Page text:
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My enthusiasm for the two-day 13th Annual Fade In "Concept to Sale" conference and pitch fest is palpable. The glitzy Sunset Boulevard Tinsel Town setting is a place that works through its demons by lauding the facts of life. This is Hollywood, live and uncut, just like my life as a screenplay writer.
From my eleventh-story, hotel-room balcony I cast my view over a vast city of lights’ sprawl; a tangled net of intricate geometry shimmering like a mirage in the desert. My view becomes blurred, subject to the oceanic ebb and flow of a smudged horizon upon Hollywood’s altar: this concrete savannah is a screenplay writer’s Mecca-tropolis. A Hollywood pitch fest is its kissing stone.
The writing pedigree is a montage of international citizenry, the universality of humanity with stories in the same vein. Some have one script, others a baker’s dozen. They’re all enticing enough for a tabloid pay check at the very least.
The Fade In staff arrives late, saying they're "suri" – the new slang for Hollywood apologies. The rest of the weekend is set to a Mickey Mouse toy clock, literarily posted out side the "situation" room – the place we'd be pitching all day Sunday.
The afternoon presentations open with producer Roy Lee revealing his clever deal-making remake rights for such successful horror films as The Grudge and The Ring. "The horror genre is easier to adapt," at least for starting out, according to Lee.
His latest remake is based on the trilogy series Infernal Affairs, renamed The Departed, and netted a few 2007 Oscars. Infernal Affairs was filmed with a budget of $3 million; The Departed was bankrolled at $90 million. Lee points out that of the three factors of film rights – moral rights, straight rights, and permission rights – the later was his way of carving a niche for himself in the crucial and intermediary step of becoming a film producer.
Next up is screenplay writer David Arata (Children Of Men – awarded the Oscar in Best Achievement in Cinematography for 2006). Arata hooked the story in what he affectionately calls an "R" Family rated movie, in his shirttail-out, unpretentious character, relating that these are reactive characters who make decisions that affect other people. For a cinematic opening scene, "You don’t always have to have an active character driving the storyline," he adds.
Arata's script ownership insights are noteworthy as he relates the life of a script’s cutting continuity. From the option or sale of that script, the original writer may never be brought back in for the rewrites. And the more writers attached to the rewrites, the further down the list of original writers goes the mention, until finally, they are dropped off as a line credit.
Other issues arise. In his script Spy Game, Arata, who shares writing credits with Michael Frost Beckner, wanted the CIA character, Nathan D. Muir, portrayed as much darker and less benevolent in getting Tom Bishop out of the Chinese prison. "But for Robert Redford, this wouldn't work."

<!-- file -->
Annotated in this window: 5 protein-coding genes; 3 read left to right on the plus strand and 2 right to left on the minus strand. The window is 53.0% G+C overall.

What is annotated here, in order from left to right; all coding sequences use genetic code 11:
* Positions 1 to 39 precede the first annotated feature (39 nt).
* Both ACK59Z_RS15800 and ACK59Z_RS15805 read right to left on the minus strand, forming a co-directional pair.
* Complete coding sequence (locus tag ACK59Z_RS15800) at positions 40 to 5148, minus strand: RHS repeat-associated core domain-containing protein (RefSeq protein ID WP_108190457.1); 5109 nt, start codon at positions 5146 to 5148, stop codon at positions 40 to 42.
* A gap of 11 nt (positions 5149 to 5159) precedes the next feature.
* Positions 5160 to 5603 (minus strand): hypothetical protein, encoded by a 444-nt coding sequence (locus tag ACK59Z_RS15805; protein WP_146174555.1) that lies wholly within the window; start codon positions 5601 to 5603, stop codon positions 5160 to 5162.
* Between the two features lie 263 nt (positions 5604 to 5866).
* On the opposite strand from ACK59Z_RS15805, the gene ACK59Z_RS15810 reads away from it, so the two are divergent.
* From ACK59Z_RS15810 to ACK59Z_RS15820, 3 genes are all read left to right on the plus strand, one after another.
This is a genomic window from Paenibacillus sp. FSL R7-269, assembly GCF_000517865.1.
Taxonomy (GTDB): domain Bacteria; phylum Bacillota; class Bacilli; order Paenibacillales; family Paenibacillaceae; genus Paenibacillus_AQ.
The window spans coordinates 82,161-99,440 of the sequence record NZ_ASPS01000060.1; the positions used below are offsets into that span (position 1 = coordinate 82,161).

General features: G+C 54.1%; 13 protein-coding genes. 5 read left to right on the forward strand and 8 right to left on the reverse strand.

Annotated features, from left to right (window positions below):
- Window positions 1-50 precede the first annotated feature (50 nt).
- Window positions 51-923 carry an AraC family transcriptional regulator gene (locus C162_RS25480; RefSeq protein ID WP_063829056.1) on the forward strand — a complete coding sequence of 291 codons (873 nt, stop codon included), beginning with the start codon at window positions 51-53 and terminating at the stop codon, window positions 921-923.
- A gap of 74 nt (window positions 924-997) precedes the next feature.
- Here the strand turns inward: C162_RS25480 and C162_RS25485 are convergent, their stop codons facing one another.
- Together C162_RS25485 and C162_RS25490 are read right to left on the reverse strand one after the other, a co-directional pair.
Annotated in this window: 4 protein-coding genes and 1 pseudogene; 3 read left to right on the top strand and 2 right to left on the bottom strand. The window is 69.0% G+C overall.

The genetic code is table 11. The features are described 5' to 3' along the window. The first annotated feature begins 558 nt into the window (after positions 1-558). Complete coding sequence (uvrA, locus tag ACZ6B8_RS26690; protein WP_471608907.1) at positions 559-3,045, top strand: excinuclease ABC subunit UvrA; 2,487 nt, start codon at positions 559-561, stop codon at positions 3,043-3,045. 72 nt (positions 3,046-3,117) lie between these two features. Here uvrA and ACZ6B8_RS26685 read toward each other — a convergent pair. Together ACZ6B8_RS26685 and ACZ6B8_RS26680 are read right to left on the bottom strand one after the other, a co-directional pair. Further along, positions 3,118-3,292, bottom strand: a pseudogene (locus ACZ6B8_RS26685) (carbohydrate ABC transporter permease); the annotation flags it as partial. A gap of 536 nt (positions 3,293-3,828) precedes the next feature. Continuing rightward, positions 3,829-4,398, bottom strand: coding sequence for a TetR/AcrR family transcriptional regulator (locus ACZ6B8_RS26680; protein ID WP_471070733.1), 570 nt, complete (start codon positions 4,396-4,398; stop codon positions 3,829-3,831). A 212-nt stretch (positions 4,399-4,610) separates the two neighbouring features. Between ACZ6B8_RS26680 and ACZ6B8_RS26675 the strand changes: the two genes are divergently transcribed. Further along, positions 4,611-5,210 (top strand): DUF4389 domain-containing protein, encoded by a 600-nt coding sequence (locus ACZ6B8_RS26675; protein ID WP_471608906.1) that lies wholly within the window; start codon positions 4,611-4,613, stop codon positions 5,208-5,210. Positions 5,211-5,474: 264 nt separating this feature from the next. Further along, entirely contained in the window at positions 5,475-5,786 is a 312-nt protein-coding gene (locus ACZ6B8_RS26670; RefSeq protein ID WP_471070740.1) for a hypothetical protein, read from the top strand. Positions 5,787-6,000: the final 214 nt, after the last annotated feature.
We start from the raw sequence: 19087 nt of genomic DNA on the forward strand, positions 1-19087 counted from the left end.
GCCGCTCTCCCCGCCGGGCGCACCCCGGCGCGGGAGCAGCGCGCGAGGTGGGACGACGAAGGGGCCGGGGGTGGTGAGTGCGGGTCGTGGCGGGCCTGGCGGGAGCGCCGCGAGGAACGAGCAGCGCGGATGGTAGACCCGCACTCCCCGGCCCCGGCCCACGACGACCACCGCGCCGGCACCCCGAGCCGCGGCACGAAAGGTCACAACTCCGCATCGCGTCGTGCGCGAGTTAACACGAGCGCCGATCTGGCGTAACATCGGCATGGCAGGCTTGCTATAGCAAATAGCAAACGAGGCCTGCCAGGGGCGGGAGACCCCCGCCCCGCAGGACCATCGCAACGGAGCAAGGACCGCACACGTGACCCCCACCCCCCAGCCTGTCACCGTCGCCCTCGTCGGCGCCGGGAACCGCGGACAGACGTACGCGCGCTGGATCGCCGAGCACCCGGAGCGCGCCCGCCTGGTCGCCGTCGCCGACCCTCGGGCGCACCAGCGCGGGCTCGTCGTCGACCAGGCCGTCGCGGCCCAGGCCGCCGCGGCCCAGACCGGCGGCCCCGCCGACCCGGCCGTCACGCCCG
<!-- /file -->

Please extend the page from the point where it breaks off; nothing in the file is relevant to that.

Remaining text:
So how does the original writer stay on board when the script is green lighted? Arata suggests that when you go into your first meeting to review the script, come with copious notes of your own suggestions for change. Have rewrite ideas to pitch. Be proactive.
Next at the lectern is Robert Kosberg, Hollywood's vigorous pitch man extraordinaire. He reminds me of the Jerry Maguire of script pitches. Sharp witted, mercurial intellect – the go-to-guy if you've got a story idea you want pitched around town. He achieved $2 hundred thousand for an elderly woman from just a Xerox newspaper article she pitched to him.
He challenges us, "Ask yourself, does your story do something that hasn't been done?" Then, in a one-liner, with cagey brevity, he advises us to summarize the three acts with passion and enthusiasm, pretending you’ve already seen the movie – use "poster" words. "It's very important to see the movie in your mind," Kosberg continues.
With that one-in-a-million idea, Kosberg knows he can work financial deals delivering pitches that have that "wow" factor. Even with iconic ideas that have been done before, he can bring someone a fair monetary dividend. He concludes, "The glass of water has to talk."
In seven-minute segments, over eight hours I pitch to my targeted production companies. Based on a genre cheat sheet provided by the Fade In staff, I've picked these targets by what they were looking for. Then, on to the stand-by line I go for a chance to wing it with the luck of the draw, getting any pitch slots left vacant.
Cast over a vast territory of skirting and outsmarting my competition with politeness, I have presented eight screenplays of various genres and one concept plot. Outside, regrouped in line, some of us exchange our victories or give pep talks to others, bonding as a tour de force of writers, besieging the gatekeepers of Tinsel Town.
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